There are enough websites to book plane tickets to give you an aneurysm. You could try things the old fashioned way and pick up the phone to call a travel agent, as they do sometimes have deals not found online, but this post is about how to book the cheapest flight on the web.
As a general rule of thumb, websites that spend a lot of money on TV advertising don’t provide the best deals. After all, someone has to pay the Travelocity gnome the big bucks he demands. And you’re as likely to find the best deal on Expedia as you are to not get ripped off on a day trip to Morocco.
With so many websites out there, based in countries all over the world, the best way to go is through web aggregate sites. These are sites that search many travel sites at once, showing you the cheapest fares among those they have agreements with. It’s efficient, but no meta site searches all your options. kayak.com is the most famous aggregate site in the USA but they’re almost never the cheapest option for fares within Europe because they don’t search deeply discounted carriers like Ryanair, EasyJet, Norwegian Airlines and Wizzair to name a few of many.
Two of our favorite web aggregate sites are momondo.com and skyscanner.net (very worthwhile to sign up for their price alerts). We generally find that they provide better deals than kayak, no matter where in the world you’re going. Particularly since both Momondo and Skyscanner search discount European carriers, which are usually far cheaper than the normally overpriced national carriers. Just make sure you follow all the rules with discount European carriers because the CEO’s pay for their yachts thanks to those who don’t. You can read our post on tips on flying discount carriers.
Some airlines like Southwest do not allow their fares to be shown on any aggregate sites though. For travel within the US it’s always worth checking southwest.com directly, and keep in mind that they don’t charge for checked baggage when calculating who has the cheapest fare. A few extra clicks can sometimes save you hundreds over the best meta sites. Restrictions like these mean you have to constantly dig deeper if your quest is the cheapest fare.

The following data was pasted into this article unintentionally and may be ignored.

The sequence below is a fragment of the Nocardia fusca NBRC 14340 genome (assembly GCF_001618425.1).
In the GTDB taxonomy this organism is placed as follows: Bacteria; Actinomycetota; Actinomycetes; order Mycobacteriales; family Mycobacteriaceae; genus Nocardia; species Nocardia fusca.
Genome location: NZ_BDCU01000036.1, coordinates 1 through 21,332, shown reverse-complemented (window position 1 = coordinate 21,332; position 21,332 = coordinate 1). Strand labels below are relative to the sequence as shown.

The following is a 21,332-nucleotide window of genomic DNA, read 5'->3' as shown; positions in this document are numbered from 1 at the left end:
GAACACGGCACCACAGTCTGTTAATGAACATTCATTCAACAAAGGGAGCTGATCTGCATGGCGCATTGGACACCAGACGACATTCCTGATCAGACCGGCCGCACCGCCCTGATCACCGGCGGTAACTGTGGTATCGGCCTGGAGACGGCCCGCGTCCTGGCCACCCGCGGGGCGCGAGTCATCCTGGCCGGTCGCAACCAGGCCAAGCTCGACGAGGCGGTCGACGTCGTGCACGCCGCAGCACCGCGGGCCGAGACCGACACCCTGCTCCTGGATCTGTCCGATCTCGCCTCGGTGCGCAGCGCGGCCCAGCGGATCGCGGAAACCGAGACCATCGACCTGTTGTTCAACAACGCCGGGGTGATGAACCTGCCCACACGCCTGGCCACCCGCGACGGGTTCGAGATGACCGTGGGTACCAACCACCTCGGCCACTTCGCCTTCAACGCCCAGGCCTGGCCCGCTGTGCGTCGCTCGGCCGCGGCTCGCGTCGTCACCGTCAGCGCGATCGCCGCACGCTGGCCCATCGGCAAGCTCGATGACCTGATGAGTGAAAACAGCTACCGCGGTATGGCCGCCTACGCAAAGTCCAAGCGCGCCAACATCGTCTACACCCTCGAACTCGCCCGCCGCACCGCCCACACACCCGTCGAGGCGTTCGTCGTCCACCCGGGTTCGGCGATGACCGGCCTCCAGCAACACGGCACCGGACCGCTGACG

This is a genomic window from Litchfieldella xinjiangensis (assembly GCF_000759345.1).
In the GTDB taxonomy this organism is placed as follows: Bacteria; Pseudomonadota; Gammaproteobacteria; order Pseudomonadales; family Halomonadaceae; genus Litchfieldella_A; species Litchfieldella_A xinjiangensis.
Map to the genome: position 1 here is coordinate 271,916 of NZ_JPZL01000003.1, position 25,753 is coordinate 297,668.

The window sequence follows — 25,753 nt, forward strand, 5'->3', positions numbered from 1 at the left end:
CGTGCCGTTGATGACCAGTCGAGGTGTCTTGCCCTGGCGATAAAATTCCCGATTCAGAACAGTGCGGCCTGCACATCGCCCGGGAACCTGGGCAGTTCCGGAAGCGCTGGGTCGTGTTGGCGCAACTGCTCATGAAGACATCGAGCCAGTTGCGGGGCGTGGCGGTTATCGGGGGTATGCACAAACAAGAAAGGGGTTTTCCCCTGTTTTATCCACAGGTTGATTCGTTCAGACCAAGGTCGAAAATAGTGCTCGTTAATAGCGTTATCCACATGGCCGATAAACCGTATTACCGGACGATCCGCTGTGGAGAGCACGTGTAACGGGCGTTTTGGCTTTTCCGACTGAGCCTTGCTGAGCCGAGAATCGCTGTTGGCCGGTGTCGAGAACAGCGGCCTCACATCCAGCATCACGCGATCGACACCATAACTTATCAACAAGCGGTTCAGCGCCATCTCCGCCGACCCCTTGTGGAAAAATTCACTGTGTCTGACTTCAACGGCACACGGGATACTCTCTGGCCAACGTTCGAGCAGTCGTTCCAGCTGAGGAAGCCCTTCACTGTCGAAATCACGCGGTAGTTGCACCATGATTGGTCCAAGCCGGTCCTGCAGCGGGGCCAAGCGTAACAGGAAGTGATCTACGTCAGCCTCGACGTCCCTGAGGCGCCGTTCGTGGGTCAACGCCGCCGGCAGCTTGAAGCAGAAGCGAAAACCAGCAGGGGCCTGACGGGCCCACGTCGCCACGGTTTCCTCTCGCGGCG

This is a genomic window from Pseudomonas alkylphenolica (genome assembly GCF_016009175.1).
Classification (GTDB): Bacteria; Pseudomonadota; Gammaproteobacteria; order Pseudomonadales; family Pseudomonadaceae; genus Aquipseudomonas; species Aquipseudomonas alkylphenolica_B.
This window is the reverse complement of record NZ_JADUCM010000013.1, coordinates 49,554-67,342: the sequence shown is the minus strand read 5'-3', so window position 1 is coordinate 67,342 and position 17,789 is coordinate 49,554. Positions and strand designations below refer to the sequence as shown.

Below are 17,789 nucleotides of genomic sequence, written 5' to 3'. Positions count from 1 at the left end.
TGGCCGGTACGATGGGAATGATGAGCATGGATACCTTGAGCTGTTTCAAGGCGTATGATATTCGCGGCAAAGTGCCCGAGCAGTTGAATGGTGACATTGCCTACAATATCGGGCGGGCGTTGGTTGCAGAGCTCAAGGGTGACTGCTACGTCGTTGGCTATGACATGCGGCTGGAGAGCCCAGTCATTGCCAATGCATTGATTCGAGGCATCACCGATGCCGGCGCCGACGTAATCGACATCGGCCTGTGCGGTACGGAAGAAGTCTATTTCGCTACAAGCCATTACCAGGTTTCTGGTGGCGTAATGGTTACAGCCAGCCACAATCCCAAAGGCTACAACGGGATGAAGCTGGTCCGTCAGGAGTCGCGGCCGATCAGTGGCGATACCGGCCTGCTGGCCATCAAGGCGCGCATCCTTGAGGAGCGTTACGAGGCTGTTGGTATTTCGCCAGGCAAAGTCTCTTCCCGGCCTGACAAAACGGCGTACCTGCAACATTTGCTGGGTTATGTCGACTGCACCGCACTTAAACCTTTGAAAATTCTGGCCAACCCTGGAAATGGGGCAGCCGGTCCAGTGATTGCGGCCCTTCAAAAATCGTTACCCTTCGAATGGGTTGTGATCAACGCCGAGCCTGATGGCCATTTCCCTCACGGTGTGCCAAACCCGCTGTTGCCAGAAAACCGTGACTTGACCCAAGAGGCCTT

It’s also worth noting that expedia has separate websites in pretty much all major European countries. And while the fares are normally similar, they are almost always different because taxes and god knows what else factors in to their pricing. The bonus here is that there are occasional mistakes on these sites, so it’s possibly worth checking out say expedia.fr (France) or expedia.dk (Denmark) for example. If you’re keen, just keep typing in expedia.whatever2letteracronymcountryyouplease for your route of choice. No web aggregate site searches like this for you. Google chrome translates foreign websites but keep in mind that when paying in a foreign currency, your bank may charge a foreign transaction fee that offsets a small savings.
On long routes with possibly several connections, flying from Europe to Australia for example, it might be worth booking 2 separate tickets. Websites show fares from your start point to your end point. But what about the middle points? Flying from Europe to Australia always requires a stopover somewhere in Asia, so it’s worth checking separate round trip fares. For example, round trip from France to Hong Kong, and then round trip from Hong Kong to Australia. It’s a deliriously long trip so if you have time it’s a great idea to break it up, check out a new foreign land, and possibly save some money in the process. For a trip like this it can also be worth your time to try the old fashion way, pick up the phone and call a travel agent. They occasionally have deals not found online.
Aside from price, it’s also important to consider times when traveling. A fare could be much cheaper but maybe it leaves very late, very early or has many stops or long layovers, costing you sleep, time in your destination or general aggravation Each of these things has differing values to an individual and they are important considerations in searching for the ideal fare.
For some additional money saving tips, read Business Insider’s 23 Secrets to Booking Cheap Flights. They are not really secrets and I don’t necessarily agree with all of them, but I generally find that 6-10 weeks ahead of time is when you’ll find the cheapest plane tickets. Contrary to popular belief, the further ahead you book is not always the cheapest time because airlines are not desperate to unload seats 4-6 months before departure time. And often, the cheapest day to fly is on a Wednesday because it’s the slowest day.
Happy travel surfing and please share any additional tips with us!